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Herb Geller: A Musician's Musician

Joan Gannij By

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That was the beginning of an inspiring collaboration and friendship. We appeared on radio programs and a few years later did a Gigi Gryce project which resulted in a CD. It turned out quite well, he recalls. "Herb listened to the old records and wrote all the parts down. After that, we did a CD with just piano and alto, first takes only. It was in a studio setting that couldn't afford a quintet, so we thought why not just the two of us?" There were a lot of other gigs over the next years. One that stood out for de Graaff featured three generations of alto players. "One musician was 21, the other 42, and Herb, who had just turned 80, and that worked out great. Herb had an enormous database with the notes and lyrics of standards and ballads, 1000s of them. If I asked him about a certain song, he would look it up and send it to me. Sometimes when he was here on a visit, I would let him listen to something that he had never heard, like some obscure tune from the Four Freshmen. I'd tape it on a cassette and send it to him. He was inspired, totally into the music. He was always thinking about it, talking about it. He became the music."

Charles McPherson, veteran sax shaman, reputed for his years in the Charles Mingus band, offered this brief reflection. "Sorry to say, I never got a chance to meet Herb , but I was always an admirer. When I was a kid and just discovering Bird, Herb was one of the few alto players I liked. Although influenced by Charlie Parker like the rest of us, he had his own way and style. I wish I could have met him."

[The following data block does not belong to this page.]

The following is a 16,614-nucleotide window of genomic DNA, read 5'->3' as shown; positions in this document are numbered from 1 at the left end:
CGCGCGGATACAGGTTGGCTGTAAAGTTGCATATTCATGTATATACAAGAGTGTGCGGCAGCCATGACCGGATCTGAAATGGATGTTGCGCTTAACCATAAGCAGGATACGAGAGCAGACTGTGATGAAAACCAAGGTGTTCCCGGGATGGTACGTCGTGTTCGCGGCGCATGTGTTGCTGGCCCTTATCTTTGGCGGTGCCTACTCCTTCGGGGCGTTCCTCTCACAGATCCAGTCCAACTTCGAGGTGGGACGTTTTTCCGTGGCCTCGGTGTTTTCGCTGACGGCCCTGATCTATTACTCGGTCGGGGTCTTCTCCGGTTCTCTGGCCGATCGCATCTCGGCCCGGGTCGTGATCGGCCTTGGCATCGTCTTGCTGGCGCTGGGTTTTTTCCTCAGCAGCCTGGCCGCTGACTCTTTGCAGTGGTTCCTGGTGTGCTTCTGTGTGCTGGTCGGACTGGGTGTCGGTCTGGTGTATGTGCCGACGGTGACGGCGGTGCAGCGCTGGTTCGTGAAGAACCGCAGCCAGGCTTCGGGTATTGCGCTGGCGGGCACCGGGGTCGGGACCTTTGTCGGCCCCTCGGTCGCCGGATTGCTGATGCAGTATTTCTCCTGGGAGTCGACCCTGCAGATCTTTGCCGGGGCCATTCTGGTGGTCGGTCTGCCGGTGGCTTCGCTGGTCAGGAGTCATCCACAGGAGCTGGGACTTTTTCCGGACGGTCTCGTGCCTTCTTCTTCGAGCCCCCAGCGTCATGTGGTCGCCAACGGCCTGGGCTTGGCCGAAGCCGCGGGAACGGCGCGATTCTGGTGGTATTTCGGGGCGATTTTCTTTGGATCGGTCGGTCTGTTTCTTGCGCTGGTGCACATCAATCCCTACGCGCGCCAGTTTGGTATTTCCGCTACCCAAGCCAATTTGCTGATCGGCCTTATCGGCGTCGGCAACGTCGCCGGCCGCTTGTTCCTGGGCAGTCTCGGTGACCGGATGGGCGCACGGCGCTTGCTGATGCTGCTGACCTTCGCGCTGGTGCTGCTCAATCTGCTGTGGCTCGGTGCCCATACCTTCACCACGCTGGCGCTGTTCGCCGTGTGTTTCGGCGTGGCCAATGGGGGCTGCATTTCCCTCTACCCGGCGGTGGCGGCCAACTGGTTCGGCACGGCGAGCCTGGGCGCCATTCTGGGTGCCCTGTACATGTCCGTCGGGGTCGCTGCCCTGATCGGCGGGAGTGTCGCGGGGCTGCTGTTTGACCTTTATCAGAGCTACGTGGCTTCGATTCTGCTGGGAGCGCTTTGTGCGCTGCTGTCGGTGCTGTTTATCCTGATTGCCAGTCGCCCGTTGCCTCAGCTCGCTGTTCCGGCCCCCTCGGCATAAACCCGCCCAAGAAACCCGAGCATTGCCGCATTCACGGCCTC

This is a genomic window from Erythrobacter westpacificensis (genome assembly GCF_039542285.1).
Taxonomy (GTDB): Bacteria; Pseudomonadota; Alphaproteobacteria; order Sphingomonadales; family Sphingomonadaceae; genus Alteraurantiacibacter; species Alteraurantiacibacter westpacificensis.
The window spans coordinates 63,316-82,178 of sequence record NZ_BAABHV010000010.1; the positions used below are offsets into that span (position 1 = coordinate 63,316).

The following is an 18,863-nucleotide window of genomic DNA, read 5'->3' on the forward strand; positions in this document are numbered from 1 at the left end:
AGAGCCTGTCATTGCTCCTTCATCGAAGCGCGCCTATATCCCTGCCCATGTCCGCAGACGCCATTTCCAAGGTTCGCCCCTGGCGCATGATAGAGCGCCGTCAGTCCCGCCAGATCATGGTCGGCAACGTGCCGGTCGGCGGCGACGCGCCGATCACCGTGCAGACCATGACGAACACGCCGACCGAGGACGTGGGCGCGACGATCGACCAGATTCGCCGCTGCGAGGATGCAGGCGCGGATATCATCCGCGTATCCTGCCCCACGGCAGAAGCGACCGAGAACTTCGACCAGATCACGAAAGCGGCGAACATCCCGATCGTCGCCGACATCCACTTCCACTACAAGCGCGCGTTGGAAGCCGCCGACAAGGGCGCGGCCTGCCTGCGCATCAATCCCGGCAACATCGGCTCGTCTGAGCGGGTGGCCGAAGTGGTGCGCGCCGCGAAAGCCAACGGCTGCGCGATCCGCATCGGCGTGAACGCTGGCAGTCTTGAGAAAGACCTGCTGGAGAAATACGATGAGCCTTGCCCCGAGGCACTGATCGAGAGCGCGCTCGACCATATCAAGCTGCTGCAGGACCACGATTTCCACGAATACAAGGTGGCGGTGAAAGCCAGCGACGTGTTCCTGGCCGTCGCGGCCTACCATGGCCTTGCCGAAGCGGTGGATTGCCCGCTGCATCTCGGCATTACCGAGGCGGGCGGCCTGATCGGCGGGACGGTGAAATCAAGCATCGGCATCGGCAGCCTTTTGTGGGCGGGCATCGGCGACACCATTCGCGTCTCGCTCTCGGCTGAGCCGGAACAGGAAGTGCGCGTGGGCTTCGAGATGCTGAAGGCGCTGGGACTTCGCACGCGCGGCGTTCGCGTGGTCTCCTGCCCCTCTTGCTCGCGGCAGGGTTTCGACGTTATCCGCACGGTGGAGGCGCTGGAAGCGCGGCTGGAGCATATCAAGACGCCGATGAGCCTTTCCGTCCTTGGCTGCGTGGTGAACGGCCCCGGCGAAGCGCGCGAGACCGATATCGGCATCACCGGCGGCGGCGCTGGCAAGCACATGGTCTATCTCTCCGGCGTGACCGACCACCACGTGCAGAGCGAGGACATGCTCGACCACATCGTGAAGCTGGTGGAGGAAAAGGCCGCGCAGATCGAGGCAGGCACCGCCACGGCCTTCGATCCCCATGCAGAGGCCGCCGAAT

Ferdinand Povel, a Dutch saxophonist who also teaches at Amsterdam's Music Conservatory recalls meeting Herb for the first time in Vienna in 1966. In 1970-71 we worked with different orchestras in Hamburg and played for Ella Fitzgerald in Cologne. The Peter Herbolzheimer's Rhythm Combination and Brass orchestra in Hamburg had only one saxophonist so I would take Herb's place when he got too busy. When they celebrated his 65th birthday he invited me to be a soloist. He helped me tremendously with all sorts of things. When I needed a soprano sax to play in the orchestra, I bought one from him. In the mid 70s we did a concert in London at the Royal Albert Hall. While walking the streets of the city he bought me an exercise book for the flute, which I really had to work my way through. I took it quite seriously since it was a gift from him. He was a real gentleman, a great jazz improviser, and also an all-around musician, who played all the instruments—alto and tenor sax, clarinet, flute, oboe—at symphony level. For a studio recording he might have to do a few takes, and it was an endless flow of ideas and different each time. For another concert, I remember that his flight was late. He got to the gig, unpacked his horn, went on stage and just played as if it were nothing. Everything he did was with great skill and taste. He was a full professional, one of the top guys."

After his wife, the pianist Lorraine Walsh died in 1958, Herb played with Benny Goodman, Louie Bellson and Shelly Manne. In 1962 on a tour in Brazil with Goodman, Geller decided to take Stan Getz's advice and come to Paris to check out the scene. He boarded a ship bound for Europe and wound up in France where he soon got a job at the radio orchestra in Paris. He then moved on to West Berlin which was "the happening place where you could eat, drink and hear music 24 hours a day," according to his old friend Ack van Rooyen, a respected Dutch trumpet player. Herb joined the SFB as new lead alto saxophonist and the two became good friends. It was van Rooyen who introduced Herb to Christine, the woman who would become his second wife, and who was Best Man at their wedding. The two musicians also set up the Blue Note Club and Jazz Gallery where Herb invited cats passing through town to come and play: Tubby Hayes, Art Farmer, and Donald Byrd. In 1965, Herb moved to Hamburg where he joined the NDR orchestra, one of Europe's leading orchestras. In addition to composing for the orchestra, he composed for TV and film. One of his favorite projects was a recording that saluted Hollywood's Leading Ladies of the 1950s. He also recorded in smaller groups with visiting Americans that included Bill Evans and Joe Pass.


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